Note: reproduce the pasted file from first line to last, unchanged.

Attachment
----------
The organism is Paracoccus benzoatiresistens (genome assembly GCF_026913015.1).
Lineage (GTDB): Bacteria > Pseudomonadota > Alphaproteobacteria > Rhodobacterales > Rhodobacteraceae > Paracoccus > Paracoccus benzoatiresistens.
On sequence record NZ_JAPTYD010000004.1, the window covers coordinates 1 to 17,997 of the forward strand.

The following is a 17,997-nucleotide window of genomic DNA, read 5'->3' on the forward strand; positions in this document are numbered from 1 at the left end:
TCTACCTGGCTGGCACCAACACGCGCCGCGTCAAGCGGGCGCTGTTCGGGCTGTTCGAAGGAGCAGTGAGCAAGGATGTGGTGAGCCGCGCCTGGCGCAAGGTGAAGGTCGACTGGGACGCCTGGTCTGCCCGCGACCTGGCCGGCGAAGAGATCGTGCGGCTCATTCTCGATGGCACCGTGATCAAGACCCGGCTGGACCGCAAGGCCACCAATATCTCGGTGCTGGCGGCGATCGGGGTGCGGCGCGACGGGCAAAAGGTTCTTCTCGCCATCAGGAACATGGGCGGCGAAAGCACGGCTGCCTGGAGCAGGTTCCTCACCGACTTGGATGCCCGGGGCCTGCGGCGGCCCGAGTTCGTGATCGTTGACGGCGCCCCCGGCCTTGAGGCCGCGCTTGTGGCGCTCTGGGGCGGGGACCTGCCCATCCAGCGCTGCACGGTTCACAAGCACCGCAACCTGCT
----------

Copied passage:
The organism is Paracoccus benzoatiresistens (genome assembly GCF_026913015.1).
Lineage (GTDB): Bacteria > Pseudomonadota > Alphaproteobacteria > Rhodobacterales > Rhodobacteraceae > Paracoccus > Paracoccus benzoatiresistens.
On sequence record NZ_JAPTYD010000004.1, the window covers coordinates 1 to 17,997 of the forward strand.

The following is a 17,997-nucleotide window of genomic DNA, read 5'->3' on the forward strand; positions in this document are numbered from 1 at the left end:
TCTACCTGGCTGGCACCAACACGCGCCGCGTCAAGCGGGCGCTGTTCGGGCTGTTCGAAGGAGCAGTGAGCAAGGATGTGGTGAGCCGCGCCTGGCGCAAGGTGAAGGTCGACTGGGACGCCTGGTCTGCCCGCGACCTGGCCGGCGAAGAGATCGTGCGGCTCATTCTCGATGGCACCGTGATCAAGACCCGGCTGGACCGCAAGGCCACCAATATCTCGGTGCTGGCGGCGATCGGGGTGCGGCGCGACGGGCAAAAGGTTCTTCTCGCCATCAGGAACATGGGCGGCGAAAGCACGGCTGCCTGGAGCAGGTTCCTCACCGACTTGGATGCCCGGGGCCTGCGGCGGCCCGAGTTCGTGATCGTTGACGGCGCCCCCGGCCTTGAGGCCGCGCTTGTGGCGCTCTGGGGCGGGGACCTGCCCATCCAGCGCTGCACGGTTCACAAGCACCGCAACCTGCT